I left the Pyramid Stage just before the end of Rufus’ set, so I could walk to the Other Stage in time for the start of I Am Kloot‘s. I grabbed myself some lunch on the way, a really tasty foot-long chilli dog. There seemed to be something perfectly apt about feasting hungrily on a large sausage after watching Rufus Wainwright, but I couldn’t quite think what it was (I deliberated on whether I should put that line in my write-up, then decided that Rufus himself would probably have cracked such a joke, so what the hell). So, refreshed and happy, I settled at the front of the barrier to enjoy the melodic Mancunians do their thing. Quite honestly, it was one of the best performances of the festival. Drawing largely from their latest album, the top-notch “Let It All In”, John Bramwell was in superb form and remarked that every time they’d previously played Glastonbury, it had chucked it down with rain. Thankfully, not today. The earlier haze had cleared and the sun was shining down on all of the festival-goers as I Am Kloot gave us an hour to remember. Bassist Peter Jobson was his brilliant usual self, sitting down, cigarette hanging out of his mouth, laying down perfect bass lines. The most special performances for me were “Let Them All In”, “Some Better Day” and “Hold Back The Night”. As I adore their latest album, I couldn’t have been happier that they played so much from it, but I overheard a couple commenting on how they had neglected their back catalogue and that it was the first time they’d seen Kloot and they hadn’t played a song from their first album. I suppose there is only so much you can do during a relatively short festival spot.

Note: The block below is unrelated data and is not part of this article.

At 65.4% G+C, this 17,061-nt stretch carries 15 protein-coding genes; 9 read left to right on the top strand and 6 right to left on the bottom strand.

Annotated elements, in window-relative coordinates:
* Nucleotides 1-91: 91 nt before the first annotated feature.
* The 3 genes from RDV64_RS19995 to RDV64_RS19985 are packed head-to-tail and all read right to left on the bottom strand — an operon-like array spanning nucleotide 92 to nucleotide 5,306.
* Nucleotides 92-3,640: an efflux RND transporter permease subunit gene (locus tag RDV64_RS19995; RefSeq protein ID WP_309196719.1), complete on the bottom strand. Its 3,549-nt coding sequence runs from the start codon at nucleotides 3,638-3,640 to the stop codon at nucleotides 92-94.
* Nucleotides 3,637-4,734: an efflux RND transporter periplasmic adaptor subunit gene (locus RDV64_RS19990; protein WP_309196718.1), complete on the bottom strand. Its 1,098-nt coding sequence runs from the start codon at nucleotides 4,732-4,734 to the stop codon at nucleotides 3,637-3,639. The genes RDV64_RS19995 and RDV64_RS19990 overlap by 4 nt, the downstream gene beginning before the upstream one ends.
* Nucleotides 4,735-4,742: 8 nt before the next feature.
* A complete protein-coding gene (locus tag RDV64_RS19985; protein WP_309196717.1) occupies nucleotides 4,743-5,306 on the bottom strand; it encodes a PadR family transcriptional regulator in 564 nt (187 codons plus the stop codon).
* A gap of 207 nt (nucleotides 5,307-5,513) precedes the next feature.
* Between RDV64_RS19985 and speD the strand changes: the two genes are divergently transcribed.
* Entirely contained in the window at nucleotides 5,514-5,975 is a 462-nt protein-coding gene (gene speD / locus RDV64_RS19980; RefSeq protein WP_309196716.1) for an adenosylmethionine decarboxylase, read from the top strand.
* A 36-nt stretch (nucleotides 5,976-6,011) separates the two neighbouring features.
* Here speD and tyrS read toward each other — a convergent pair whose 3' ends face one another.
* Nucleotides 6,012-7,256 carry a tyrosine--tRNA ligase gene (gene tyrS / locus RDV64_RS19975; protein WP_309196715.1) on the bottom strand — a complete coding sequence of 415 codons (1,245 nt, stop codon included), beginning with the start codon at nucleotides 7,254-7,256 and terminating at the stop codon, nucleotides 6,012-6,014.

I then spent a little while sitting down and resting in the inter-stage area, waiting for Public Image Limited. When it was time, I made my way back to the Other Stage and watched them take to the stage. When John Lydon came on the stage, he looked like the spitting image of Mark Williams when he did the “Jesse” sketches in The Fast Show. They then played about a song and a half, before I decided that I really wasn’t likely to enjoy it, would probably have just been waiting there to hear one song, and so went to have a look at what was on at the Pyramid Stage. Seeing that it was Kenny Rogers, singing some cheesy song about being friends, I gave up on that idea and took a little wander down to Leftfield to watch a comedy spot by Chris Coltrane, a left wing, bi-sexual, political comic who is highly rated by Mark Thomas. His material was very funny and was based on anti-establishment rhetoric, which was perfectly fine by me. His reasons why you shouldn’t be afraid of the police were spot on. Afterwards, I had a little while before Vampire Weekend were due on the Pyramid Stage, so I headed to the nearest seat to have a rest. While I was walking, I overheard somebody say the sentence, “He looked like Stavros, leader of the Daleks”, which I thought I’d mention, just to anger the Doctor Who fans reading this. Having said that, other things I overheard included, “Wow, let’s get some Baked Potatoes, they’re awesome, absolutely genius!” and “I love you, Mark, you’re great! No, actually, that’s not true, you’re a complete c**t and I hate you.”… so common sense and clear thinking really aren’t the order of the day at Glastonbury.